CCIA Response To Senate Judiciary Committee’s Announced Markup of Bill Aimed At Handful of Companies

BY Heather Greenfield
January 11, 2022

Washington —  The Senate Judiciary Committee has noticed a markup of S. 2992, the American Innovation and Choice Online Act, aimed at regulating a specific group of American digital service providers. The proposed regulation represents a shift from the market-oriented principles that have characterized U.S. economic policy. It would have a severe impact on U.S. economic leadership, and decrease consumers’ ability to enjoy free digital services, and potentially put U.S. user data and national security at risk.

The Computer & Communications Industry Association, which represents small, medium, and large digital services, has advocated for competition in the tech industry for 50 years.

The following can be attributed to CCIA President Matt Schruers:

“Rather than explore antitrust reform across the economy, this bill singles out a handful of successful U.S. companies, picking winners and losers, at a time when consumers are frustrated with higher prices and fewer options in other segments of the economy.” 

“Gerrymandering regulations around a handful of leading businesses will skew competition and leave consumers worse off.  By hamstringing successful U.S. tech companies without even imposing corresponding obligations on foreign rivals, this shortsighted legislation will put the data and security of U.S. users at risk.” 

“While Congress works to maintain the United States’ technology lead vis-a-vis China, the Senate Judiciary Committee is considering legislation to weaken U.S. tech companies and force them to provide critical information to foreign competitors. This bill disregards the principles that have governed the U.S. market economy and would stop successful digital services from providing consumers with the products and services that they love.”

CCIA VP of Public Policy, Arthur Sidney adds:

“Not only is this Senate companion bad policy, it doubles down on a segment of Congress that has made it their intention to break tech companies, when consumers are not asking for Congress’s intervention in these matters.  Even worse, neither this bill nor its House companion have had a hearing for Members to learn about the risks this legislation poses to U.S. consumers, to the digital economy and to national security.”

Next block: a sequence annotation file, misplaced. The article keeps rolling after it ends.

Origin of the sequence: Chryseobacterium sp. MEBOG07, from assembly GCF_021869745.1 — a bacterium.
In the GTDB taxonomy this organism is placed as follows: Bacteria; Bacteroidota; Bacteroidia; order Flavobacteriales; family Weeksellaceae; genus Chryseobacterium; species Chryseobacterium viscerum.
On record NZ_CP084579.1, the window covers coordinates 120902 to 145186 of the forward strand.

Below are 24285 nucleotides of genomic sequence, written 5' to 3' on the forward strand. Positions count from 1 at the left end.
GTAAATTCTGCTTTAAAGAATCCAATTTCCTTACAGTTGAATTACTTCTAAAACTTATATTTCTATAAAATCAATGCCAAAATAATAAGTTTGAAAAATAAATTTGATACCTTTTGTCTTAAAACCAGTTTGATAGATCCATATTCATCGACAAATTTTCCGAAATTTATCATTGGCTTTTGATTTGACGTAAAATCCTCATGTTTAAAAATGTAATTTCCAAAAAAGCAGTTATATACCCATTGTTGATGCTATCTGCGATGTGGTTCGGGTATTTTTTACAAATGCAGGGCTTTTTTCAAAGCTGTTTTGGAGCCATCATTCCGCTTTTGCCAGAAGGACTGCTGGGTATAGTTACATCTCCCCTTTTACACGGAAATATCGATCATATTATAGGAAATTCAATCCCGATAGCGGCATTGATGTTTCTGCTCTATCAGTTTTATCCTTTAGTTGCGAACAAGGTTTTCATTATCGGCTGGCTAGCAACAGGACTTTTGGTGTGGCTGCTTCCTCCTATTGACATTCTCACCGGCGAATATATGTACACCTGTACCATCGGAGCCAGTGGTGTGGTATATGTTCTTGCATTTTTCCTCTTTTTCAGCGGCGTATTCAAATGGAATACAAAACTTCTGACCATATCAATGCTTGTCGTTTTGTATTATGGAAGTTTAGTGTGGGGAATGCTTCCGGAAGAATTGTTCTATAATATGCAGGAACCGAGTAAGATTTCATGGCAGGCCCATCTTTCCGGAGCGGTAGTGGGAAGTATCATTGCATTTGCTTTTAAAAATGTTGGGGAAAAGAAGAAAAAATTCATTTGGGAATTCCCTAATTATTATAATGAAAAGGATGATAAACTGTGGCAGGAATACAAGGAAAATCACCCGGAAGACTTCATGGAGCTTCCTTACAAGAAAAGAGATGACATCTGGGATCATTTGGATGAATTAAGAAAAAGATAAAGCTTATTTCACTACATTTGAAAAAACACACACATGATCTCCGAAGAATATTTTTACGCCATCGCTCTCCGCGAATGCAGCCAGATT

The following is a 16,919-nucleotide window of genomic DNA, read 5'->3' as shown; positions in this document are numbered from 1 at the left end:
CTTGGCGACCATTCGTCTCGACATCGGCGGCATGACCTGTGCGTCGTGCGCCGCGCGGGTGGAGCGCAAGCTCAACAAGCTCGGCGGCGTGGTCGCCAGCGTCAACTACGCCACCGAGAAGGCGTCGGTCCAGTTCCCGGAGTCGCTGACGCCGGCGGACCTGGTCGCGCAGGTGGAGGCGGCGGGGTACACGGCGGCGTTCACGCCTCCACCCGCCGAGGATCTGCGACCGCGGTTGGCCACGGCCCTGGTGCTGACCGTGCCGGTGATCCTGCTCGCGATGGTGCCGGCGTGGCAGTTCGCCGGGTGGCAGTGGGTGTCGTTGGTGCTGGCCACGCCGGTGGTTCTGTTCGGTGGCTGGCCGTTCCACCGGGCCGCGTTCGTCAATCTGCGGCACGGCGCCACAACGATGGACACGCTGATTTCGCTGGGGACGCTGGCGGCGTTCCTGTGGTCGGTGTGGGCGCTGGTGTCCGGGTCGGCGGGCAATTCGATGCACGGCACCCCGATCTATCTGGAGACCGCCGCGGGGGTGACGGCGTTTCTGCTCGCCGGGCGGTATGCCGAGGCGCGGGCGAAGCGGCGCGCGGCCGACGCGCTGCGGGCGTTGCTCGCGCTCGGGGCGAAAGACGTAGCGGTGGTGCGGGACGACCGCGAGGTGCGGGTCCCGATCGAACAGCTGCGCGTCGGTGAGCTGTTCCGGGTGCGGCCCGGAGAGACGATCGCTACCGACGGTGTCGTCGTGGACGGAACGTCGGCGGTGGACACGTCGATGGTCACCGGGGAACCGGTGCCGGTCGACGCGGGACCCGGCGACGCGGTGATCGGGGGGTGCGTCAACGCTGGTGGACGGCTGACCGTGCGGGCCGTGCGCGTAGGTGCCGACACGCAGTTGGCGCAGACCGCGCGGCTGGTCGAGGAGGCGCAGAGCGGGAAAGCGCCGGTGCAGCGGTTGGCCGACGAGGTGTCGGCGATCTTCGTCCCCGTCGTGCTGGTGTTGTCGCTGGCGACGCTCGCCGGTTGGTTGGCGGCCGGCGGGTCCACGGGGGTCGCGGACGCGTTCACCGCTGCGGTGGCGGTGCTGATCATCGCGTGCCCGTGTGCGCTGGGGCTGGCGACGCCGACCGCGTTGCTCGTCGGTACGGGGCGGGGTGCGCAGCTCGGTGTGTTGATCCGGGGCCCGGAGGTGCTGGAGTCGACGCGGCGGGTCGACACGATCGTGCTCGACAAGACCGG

Related Articles

New Research Reveals Strong Price Competition Between Online and Offline Sales Channels

Aug 15, 2022

Washington – A new economic study by the Brattle Group finds strong evidence on the dynamic competitive relationship between online and brick-and-mortar retail sales channels: both channels fiercely compete on price, with offline sales channels often directing price trends. The Brattle study uses data from NPD to analyze nation-wide online and offline prices and volumes…

CCIA Welcomes House Passage of CHIPS Bill

Jul 28, 2022

Washington – Following the Senate’s vote to advance, the House passed legislation to boost U.S. competitiveness with investment in U.S. microchip manufacturing, 5G wireless deployment, basic science, and research and development. The CHIPS Act passed the Senate Wednesday and will now be sent to President Biden to be signed into law.  The legislation will help…

CCIA Applauds Advancement of CHIPS bill in Senate

Jul 20, 2022

Washington – The Senate is moving ahead with debate on a broader bill to boost U.S. competitiveness with investment in U.S. microchip manufacturing, 5G wireless deployment, basic science, and research and development. Senators voted 64-34 on Tuesday night to move ahead with debate on H.R. 4346, the current legislative vehicle carrying the “CHIPS Act,” a…